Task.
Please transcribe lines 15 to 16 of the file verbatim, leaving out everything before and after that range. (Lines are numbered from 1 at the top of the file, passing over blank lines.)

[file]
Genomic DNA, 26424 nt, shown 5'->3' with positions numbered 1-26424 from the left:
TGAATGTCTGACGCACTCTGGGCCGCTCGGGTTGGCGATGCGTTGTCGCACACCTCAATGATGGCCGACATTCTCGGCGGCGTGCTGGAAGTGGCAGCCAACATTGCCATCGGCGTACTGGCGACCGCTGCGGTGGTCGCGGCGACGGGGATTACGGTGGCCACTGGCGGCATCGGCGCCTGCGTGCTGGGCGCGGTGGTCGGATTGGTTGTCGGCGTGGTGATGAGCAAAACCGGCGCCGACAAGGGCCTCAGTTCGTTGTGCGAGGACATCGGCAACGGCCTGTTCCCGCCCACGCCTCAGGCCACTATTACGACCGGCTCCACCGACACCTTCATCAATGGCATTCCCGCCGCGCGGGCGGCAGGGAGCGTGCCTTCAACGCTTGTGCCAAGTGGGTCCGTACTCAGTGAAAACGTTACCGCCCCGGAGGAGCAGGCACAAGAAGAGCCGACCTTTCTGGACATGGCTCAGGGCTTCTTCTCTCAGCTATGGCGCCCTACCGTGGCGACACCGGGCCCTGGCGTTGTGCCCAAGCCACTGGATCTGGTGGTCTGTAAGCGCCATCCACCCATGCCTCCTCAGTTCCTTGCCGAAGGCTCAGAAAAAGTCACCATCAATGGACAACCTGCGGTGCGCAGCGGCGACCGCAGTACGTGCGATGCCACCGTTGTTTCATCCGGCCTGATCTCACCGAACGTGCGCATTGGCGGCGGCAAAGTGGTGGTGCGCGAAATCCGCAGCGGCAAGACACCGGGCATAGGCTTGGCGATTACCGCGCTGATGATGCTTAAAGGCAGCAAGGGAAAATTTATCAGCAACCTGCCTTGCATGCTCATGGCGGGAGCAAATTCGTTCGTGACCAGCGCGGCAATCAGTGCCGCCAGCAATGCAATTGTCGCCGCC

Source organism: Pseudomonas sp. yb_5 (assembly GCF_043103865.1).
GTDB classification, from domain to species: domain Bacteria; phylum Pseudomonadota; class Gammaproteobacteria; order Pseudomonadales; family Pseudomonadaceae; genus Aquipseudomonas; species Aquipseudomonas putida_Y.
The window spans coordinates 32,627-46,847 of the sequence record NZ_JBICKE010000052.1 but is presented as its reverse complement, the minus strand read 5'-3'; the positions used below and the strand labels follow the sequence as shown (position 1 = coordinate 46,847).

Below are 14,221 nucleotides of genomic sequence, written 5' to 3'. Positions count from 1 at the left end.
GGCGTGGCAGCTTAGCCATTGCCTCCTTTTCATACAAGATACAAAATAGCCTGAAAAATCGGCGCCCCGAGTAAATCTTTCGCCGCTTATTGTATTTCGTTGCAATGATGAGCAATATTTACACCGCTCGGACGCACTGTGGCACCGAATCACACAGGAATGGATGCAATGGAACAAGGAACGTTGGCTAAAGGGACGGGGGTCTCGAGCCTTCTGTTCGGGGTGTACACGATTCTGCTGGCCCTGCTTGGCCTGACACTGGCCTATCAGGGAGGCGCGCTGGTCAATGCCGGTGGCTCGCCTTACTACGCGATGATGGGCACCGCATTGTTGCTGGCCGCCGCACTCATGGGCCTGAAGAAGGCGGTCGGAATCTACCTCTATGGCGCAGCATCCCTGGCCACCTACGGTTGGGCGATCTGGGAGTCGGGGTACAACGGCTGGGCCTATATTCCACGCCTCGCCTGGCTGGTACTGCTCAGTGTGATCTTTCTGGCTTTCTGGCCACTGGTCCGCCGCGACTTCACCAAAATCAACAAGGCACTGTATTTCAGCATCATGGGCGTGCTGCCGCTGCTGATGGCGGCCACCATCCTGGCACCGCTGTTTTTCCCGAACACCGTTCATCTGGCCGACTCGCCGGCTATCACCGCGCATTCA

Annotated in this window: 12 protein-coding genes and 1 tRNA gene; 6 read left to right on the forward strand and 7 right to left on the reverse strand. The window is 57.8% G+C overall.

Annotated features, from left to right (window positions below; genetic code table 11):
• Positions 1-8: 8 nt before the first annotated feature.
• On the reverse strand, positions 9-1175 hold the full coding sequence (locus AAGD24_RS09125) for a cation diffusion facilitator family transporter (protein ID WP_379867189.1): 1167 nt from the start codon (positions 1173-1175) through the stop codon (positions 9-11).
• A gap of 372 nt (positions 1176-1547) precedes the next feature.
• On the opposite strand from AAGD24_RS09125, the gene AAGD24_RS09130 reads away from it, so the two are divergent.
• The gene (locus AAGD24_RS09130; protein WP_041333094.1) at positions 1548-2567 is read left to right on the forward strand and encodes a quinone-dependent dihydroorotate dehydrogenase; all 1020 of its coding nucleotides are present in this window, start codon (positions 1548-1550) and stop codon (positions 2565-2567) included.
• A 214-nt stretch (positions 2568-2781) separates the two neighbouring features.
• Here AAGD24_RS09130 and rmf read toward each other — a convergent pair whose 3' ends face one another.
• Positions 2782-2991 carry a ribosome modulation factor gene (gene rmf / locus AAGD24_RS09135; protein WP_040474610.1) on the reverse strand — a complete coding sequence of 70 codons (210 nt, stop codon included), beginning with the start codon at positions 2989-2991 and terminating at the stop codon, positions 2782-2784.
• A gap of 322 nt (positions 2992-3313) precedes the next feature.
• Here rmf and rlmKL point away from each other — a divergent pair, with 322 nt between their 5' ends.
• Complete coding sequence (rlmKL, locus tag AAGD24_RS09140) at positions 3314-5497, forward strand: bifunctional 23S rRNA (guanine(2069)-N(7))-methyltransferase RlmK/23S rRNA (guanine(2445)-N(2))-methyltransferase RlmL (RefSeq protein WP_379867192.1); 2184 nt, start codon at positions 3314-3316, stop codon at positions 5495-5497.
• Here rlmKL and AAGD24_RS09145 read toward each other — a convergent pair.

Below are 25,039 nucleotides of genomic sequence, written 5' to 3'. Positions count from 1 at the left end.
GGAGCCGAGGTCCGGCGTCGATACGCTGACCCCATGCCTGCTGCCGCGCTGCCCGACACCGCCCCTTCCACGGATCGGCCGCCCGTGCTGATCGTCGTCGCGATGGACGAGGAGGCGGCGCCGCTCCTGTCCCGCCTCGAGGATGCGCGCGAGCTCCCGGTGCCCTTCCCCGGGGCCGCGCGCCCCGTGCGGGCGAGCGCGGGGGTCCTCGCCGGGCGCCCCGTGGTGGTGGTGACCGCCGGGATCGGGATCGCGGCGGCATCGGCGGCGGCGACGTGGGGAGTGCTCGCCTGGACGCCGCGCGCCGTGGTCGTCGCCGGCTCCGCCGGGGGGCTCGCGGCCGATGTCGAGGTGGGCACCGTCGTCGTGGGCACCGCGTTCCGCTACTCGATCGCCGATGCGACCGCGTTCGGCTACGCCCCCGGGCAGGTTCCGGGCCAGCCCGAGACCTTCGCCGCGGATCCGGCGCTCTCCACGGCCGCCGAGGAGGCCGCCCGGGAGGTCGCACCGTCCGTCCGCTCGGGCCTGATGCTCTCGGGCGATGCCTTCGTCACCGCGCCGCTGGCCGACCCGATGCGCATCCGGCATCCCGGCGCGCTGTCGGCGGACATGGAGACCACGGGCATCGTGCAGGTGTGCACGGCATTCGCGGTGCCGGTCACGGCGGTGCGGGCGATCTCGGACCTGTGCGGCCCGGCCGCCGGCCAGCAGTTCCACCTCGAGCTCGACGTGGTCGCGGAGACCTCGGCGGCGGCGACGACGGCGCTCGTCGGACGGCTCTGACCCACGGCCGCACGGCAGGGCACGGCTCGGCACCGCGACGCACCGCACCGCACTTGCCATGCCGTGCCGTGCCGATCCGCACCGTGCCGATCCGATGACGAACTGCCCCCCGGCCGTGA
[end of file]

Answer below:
• A 214-nt stretch (positions 2568-2781) separates the two neighbouring features.
• Here AAGD24_RS09130 and rmf read toward each other — a convergent pair whose 3' ends face one another.